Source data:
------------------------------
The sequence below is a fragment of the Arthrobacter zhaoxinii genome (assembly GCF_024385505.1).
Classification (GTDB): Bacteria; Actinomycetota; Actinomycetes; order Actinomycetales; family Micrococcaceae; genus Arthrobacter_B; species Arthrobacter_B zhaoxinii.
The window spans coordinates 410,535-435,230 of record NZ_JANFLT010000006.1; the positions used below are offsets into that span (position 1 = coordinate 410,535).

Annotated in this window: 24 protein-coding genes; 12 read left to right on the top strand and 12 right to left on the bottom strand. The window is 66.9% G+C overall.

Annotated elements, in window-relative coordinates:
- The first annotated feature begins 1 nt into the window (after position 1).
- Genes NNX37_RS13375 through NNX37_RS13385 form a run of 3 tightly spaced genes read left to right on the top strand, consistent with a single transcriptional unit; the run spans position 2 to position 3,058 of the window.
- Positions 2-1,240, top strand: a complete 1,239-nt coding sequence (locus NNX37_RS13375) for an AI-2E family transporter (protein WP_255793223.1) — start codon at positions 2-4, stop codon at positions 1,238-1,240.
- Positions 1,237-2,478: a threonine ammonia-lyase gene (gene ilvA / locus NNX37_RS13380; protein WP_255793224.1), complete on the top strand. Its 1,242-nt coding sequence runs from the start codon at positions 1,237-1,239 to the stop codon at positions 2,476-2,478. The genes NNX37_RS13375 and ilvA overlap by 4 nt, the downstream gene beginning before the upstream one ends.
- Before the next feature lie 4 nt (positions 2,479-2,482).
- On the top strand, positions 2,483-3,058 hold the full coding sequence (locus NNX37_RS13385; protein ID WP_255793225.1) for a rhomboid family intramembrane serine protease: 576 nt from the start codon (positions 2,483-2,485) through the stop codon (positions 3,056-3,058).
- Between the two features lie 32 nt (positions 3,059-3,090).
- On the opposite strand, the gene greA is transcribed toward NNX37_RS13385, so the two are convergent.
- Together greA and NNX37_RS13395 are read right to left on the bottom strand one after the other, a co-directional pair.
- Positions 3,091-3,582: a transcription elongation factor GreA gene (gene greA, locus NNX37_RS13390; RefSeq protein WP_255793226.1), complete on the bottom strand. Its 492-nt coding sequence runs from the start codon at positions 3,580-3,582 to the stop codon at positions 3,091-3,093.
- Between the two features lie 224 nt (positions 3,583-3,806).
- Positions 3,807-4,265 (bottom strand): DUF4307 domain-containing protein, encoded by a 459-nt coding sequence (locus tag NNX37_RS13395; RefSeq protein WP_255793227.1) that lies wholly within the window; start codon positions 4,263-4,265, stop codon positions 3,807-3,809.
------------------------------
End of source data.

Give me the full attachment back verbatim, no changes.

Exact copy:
The sequence below is a fragment of the Arthrobacter zhaoxinii genome (assembly GCF_024385505.1).
Classification (GTDB): Bacteria; Actinomycetota; Actinomycetes; order Actinomycetales; family Micrococcaceae; genus Arthrobacter_B; species Arthrobacter_B zhaoxinii.
The window spans coordinates 410,535-435,230 of record NZ_JANFLT010000006.1; the positions used below are offsets into that span (position 1 = coordinate 410,535).

Annotated in this window: 24 protein-coding genes; 12 read left to right on the top strand and 12 right to left on the bottom strand. The window is 66.9% G+C overall.

Annotated elements, in window-relative coordinates:
- The first annotated feature begins 1 nt into the window (after position 1).
- Genes NNX37_RS13375 through NNX37_RS13385 form a run of 3 tightly spaced genes read left to right on the top strand, consistent with a single transcriptional unit; the run spans position 2 to position 3,058 of the window.
- Positions 2-1,240, top strand: a complete 1,239-nt coding sequence (locus NNX37_RS13375) for an AI-2E family transporter (protein WP_255793223.1) — start codon at positions 2-4, stop codon at positions 1,238-1,240.
- Positions 1,237-2,478: a threonine ammonia-lyase gene (gene ilvA / locus NNX37_RS13380; protein WP_255793224.1), complete on the top strand. Its 1,242-nt coding sequence runs from the start codon at positions 1,237-1,239 to the stop codon at positions 2,476-2,478. The genes NNX37_RS13375 and ilvA overlap by 4 nt, the downstream gene beginning before the upstream one ends.
- Before the next feature lie 4 nt (positions 2,479-2,482).
- On the top strand, positions 2,483-3,058 hold the full coding sequence (locus NNX37_RS13385; protein ID WP_255793225.1) for a rhomboid family intramembrane serine protease: 576 nt from the start codon (positions 2,483-2,485) through the stop codon (positions 3,056-3,058).
- Between the two features lie 32 nt (positions 3,059-3,090).
- On the opposite strand, the gene greA is transcribed toward NNX37_RS13385, so the two are convergent.
- Together greA and NNX37_RS13395 are read right to left on the bottom strand one after the other, a co-directional pair.
- Positions 3,091-3,582: a transcription elongation factor GreA gene (gene greA, locus NNX37_RS13390; RefSeq protein WP_255793226.1), complete on the bottom strand. Its 492-nt coding sequence runs from the start codon at positions 3,580-3,582 to the stop codon at positions 3,091-3,093.
- Between the two features lie 224 nt (positions 3,583-3,806).
- Positions 3,807-4,265 (bottom strand): DUF4307 domain-containing protein, encoded by a 459-nt coding sequence (locus tag NNX37_RS13395; RefSeq protein WP_255793227.1) that lies wholly within the window; start codon positions 4,263-4,265, stop codon positions 3,807-3,809.